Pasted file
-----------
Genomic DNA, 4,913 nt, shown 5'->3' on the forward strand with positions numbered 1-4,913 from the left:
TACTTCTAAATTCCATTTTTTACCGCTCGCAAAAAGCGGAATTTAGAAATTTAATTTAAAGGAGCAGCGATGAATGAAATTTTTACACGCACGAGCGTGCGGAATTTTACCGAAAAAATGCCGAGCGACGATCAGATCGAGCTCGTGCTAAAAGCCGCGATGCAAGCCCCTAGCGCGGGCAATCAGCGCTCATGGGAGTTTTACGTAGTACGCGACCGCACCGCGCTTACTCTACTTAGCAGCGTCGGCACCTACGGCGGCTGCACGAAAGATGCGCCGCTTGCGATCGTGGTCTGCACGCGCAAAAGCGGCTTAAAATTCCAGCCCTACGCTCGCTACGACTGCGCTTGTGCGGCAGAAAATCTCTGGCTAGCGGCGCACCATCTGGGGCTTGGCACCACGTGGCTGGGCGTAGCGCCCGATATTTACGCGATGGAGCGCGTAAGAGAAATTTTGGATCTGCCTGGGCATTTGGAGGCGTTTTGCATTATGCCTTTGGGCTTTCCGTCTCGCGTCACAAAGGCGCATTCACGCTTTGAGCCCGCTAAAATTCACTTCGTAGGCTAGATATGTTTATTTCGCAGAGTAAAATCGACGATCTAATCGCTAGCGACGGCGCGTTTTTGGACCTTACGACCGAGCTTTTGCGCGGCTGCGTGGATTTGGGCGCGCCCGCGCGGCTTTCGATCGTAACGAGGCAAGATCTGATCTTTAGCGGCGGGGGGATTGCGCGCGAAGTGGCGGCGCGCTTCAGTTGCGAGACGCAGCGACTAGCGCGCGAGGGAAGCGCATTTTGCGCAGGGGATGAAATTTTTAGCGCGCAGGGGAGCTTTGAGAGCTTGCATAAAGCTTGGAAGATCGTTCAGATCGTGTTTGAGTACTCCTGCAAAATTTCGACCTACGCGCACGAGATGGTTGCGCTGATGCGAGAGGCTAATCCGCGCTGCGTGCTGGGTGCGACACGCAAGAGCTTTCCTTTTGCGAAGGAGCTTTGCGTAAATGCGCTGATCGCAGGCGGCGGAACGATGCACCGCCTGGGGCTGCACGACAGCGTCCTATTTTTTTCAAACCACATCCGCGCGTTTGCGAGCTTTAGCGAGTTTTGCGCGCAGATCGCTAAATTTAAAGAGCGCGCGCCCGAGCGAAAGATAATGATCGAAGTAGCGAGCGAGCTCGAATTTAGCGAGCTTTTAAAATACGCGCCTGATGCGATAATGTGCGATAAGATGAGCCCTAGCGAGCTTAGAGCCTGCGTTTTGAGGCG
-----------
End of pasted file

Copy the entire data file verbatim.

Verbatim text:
Genomic DNA, 4,913 nt, shown 5'->3' on the forward strand with positions numbered 1-4,913 from the left:
TACTTCTAAATTCCATTTTTTACCGCTCGCAAAAAGCGGAATTTAGAAATTTAATTTAAAGGAGCAGCGATGAATGAAATTTTTACACGCACGAGCGTGCGGAATTTTACCGAAAAAATGCCGAGCGACGATCAGATCGAGCTCGTGCTAAAAGCCGCGATGCAAGCCCCTAGCGCGGGCAATCAGCGCTCATGGGAGTTTTACGTAGTACGCGACCGCACCGCGCTTACTCTACTTAGCAGCGTCGGCACCTACGGCGGCTGCACGAAAGATGCGCCGCTTGCGATCGTGGTCTGCACGCGCAAAAGCGGCTTAAAATTCCAGCCCTACGCTCGCTACGACTGCGCTTGTGCGGCAGAAAATCTCTGGCTAGCGGCGCACCATCTGGGGCTTGGCACCACGTGGCTGGGCGTAGCGCCCGATATTTACGCGATGGAGCGCGTAAGAGAAATTTTGGATCTGCCTGGGCATTTGGAGGCGTTTTGCATTATGCCTTTGGGCTTTCCGTCTCGCGTCACAAAGGCGCATTCACGCTTTGAGCCCGCTAAAATTCACTTCGTAGGCTAGATATGTTTATTTCGCAGAGTAAAATCGACGATCTAATCGCTAGCGACGGCGCGTTTTTGGACCTTACGACCGAGCTTTTGCGCGGCTGCGTGGATTTGGGCGCGCCCGCGCGGCTTTCGATCGTAACGAGGCAAGATCTGATCTTTAGCGGCGGGGGGATTGCGCGCGAAGTGGCGGCGCGCTTCAGTTGCGAGACGCAGCGACTAGCGCGCGAGGGAAGCGCATTTTGCGCAGGGGATGAAATTTTTAGCGCGCAGGGGAGCTTTGAGAGCTTGCATAAAGCTTGGAAGATCGTTCAGATCGTGTTTGAGTACTCCTGCAAAATTTCGACCTACGCGCACGAGATGGTTGCGCTGATGCGAGAGGCTAATCCGCGCTGCGTGCTGGGTGCGACACGCAAGAGCTTTCCTTTTGCGAAGGAGCTTTGCGTAAATGCGCTGATCGCAGGCGGCGGAACGATGCACCGCCTGGGGCTGCACGACAGCGTCCTATTTTTTTCAAACCACATCCGCGCGTTTGCGAGCTTTAGCGAGTTTTGCGCGCAGATCGCTAAATTTAAAGAGCGCGCGCCCGAGCGAAAGATAATGATCGAAGTAGCGAGCGAGCTCGAATTTAGCGAGCTTTTAAAATACGCGCCTGATGCGATAATGTGCGATAAGATGAGCCCTAGCGAGCTTAGAGCCTGCGTTTTGAGGCG